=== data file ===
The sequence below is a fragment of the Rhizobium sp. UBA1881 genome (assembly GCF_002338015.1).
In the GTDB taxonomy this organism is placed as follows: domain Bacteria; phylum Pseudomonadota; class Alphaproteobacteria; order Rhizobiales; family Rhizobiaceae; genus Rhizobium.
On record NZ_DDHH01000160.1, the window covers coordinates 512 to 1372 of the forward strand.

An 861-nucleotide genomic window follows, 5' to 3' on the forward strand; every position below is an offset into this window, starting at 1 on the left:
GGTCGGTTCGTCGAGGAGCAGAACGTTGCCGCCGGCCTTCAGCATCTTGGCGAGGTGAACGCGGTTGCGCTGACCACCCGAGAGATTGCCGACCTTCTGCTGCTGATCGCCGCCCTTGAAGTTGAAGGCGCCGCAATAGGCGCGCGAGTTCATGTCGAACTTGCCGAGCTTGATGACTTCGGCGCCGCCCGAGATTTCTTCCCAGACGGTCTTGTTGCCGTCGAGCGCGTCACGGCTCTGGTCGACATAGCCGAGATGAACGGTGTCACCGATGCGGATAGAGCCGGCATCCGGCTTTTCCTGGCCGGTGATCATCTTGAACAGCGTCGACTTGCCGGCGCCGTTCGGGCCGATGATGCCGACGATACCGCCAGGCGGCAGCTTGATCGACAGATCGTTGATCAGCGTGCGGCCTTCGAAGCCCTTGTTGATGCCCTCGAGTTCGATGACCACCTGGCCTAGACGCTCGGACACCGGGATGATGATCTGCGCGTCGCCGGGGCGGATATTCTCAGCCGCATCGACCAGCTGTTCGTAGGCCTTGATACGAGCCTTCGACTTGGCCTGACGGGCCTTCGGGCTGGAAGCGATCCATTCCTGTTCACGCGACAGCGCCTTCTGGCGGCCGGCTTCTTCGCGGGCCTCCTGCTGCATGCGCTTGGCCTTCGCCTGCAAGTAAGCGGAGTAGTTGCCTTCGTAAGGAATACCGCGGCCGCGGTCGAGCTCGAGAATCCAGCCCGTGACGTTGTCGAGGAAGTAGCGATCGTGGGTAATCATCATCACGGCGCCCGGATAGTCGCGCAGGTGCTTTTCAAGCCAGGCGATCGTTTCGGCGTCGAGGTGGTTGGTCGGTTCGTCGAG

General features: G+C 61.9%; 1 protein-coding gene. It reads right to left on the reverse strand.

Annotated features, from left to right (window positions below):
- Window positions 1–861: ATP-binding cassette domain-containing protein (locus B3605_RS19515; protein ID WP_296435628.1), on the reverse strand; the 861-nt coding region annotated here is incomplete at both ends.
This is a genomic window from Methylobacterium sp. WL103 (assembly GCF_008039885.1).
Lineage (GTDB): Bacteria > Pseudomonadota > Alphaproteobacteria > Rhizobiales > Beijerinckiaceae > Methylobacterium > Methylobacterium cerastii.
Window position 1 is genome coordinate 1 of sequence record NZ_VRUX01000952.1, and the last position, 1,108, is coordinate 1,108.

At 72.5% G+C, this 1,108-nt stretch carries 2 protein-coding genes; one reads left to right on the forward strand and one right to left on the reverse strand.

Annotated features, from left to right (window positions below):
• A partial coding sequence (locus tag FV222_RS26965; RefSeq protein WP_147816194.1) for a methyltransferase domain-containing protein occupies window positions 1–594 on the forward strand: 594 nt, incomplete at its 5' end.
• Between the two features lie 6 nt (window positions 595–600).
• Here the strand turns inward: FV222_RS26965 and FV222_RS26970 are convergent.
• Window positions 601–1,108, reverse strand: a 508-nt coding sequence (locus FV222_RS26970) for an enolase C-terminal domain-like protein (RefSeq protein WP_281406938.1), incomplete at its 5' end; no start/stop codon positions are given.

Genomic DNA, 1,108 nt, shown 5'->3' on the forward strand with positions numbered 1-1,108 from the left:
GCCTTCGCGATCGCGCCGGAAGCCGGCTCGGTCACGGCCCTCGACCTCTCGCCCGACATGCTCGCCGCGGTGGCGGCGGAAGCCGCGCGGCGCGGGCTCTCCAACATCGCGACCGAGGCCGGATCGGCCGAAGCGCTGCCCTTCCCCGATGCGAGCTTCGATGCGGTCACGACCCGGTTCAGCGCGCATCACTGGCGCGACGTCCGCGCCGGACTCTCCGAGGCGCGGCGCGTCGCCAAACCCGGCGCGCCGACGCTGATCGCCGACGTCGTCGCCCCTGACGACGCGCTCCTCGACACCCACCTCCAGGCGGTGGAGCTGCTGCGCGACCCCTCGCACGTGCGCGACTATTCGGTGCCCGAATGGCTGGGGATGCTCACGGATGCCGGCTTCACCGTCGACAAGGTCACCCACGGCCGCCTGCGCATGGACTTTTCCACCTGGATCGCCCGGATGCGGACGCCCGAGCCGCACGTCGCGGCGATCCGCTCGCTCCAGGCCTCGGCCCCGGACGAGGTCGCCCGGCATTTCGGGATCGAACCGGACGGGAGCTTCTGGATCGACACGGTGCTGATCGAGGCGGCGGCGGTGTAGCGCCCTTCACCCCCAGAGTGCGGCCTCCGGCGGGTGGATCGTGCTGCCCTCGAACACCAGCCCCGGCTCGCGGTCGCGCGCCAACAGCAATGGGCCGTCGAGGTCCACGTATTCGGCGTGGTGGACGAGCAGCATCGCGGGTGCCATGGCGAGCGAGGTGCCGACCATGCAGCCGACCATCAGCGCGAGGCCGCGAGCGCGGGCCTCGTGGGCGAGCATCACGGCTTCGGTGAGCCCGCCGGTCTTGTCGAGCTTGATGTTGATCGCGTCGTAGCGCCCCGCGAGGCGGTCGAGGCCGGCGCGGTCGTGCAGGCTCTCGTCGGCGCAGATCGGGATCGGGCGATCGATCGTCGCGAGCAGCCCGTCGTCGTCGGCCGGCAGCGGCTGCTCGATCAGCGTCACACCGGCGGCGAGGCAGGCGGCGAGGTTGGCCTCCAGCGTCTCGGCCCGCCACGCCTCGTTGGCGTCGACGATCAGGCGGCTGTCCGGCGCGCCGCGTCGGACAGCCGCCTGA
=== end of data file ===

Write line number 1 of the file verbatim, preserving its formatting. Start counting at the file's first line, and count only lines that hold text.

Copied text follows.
The sequence below is a fragment of the Rhizobium sp. UBA1881 genome (assembly GCF_002338015.1).